Monday, July 25, 2011

Finally by Wendy Mass

This book has been nominated for the 2011 Children's Book Award, and I gave it a rating of five out of five. Rory Swenson sets out to achieve all of the items on her list of things to do when she turns twelve. She'll be allowed to stay home alone, get a cellphone, get her ears pierced, babysit, and go to the mall without parent supervision, to name a few of the things she's looking forward to. However, things don't always work out the way she plans. The house makes strange noises, her cellphone number used to be for a pizza shop, and she has an allergic reaction to make-up. In addition, Jake Harrison, the cute, teenage movie star, is coming to her school to film a movie. How can a perfectly average girl like Rory manage to get Jake's girlfriend to hate her? How can all of her wishes turn out so wrong?

Rory has some soul-searching to do in this book. Are the wishes on her list the things she really wants? The problems she faces are the same as all sixth grade girls. It's amusing how almost every wish on her list backfires on her, and the film being shot at the school just complicates things further. Boys probably won't enjoy this book, but most girls should love it.

Lexile level from 750

Wednesday, July 13, 2011

Trauma Queen by Barbara Dee

This book deals with many different issues for young adults, and I gave it a rating of five out of five. Marigold, Mari, moves to a new town with her mother and little sister for the last three weeks of the school year. Her parents are divorced, and her mother is a performance artist who frequently embarrasses Mari with her behavior. Her mother pours oil over her own head during career day, wraps herself in Saran Wrap to show plastic surgery, and then insults her best friend's mother with her performance of Nu-Trisha. Mari's best friend, Emma, may not speak to her anymore, and now her father plans to get remarried to "The Horrible Mona Woman". The kids at school are at war with each other, and Mari just wants to fit in quietly. That's going to be difficult to do after she wears her monkey pajamas to school (it wasn't Spirit Week like her mother said), and a boy starts to like her even though a popular girl has her eye on him. Then, Mari's mom announces that she's going to teach an improvisation class at Mari's school which will totally ruin her life!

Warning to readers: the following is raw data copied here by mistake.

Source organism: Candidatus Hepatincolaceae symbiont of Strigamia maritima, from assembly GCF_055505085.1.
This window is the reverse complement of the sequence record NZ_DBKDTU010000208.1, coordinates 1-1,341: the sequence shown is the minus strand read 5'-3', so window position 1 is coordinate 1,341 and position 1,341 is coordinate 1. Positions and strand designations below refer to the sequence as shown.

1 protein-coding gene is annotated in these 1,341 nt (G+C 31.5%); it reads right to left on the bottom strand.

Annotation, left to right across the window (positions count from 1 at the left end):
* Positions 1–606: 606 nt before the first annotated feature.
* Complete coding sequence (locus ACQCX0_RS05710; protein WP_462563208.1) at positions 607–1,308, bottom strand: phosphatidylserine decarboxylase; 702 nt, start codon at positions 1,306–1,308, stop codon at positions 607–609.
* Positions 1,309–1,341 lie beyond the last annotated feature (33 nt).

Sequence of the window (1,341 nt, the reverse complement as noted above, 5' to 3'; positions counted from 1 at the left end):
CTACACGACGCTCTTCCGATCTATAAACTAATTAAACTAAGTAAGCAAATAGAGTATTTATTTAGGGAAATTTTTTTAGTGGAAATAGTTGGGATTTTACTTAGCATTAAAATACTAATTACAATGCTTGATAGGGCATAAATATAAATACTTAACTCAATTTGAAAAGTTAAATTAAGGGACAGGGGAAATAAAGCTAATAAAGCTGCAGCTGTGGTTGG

Mari's problems are real-life, and her mother's actions are unexpected and amusing. The conflict with her mom grows until Mari starts to talk, and listen, to her mom and Gram. Mari's mom just asks that Mari look at her through her own eyes, not the eyes of everyone else. The plot builds to a nice climax with Mari's mom hosting a show of student performers, and it comes to a happy ending. The book has a nice message about the relationship between kids and their parents.

Lexile level from 660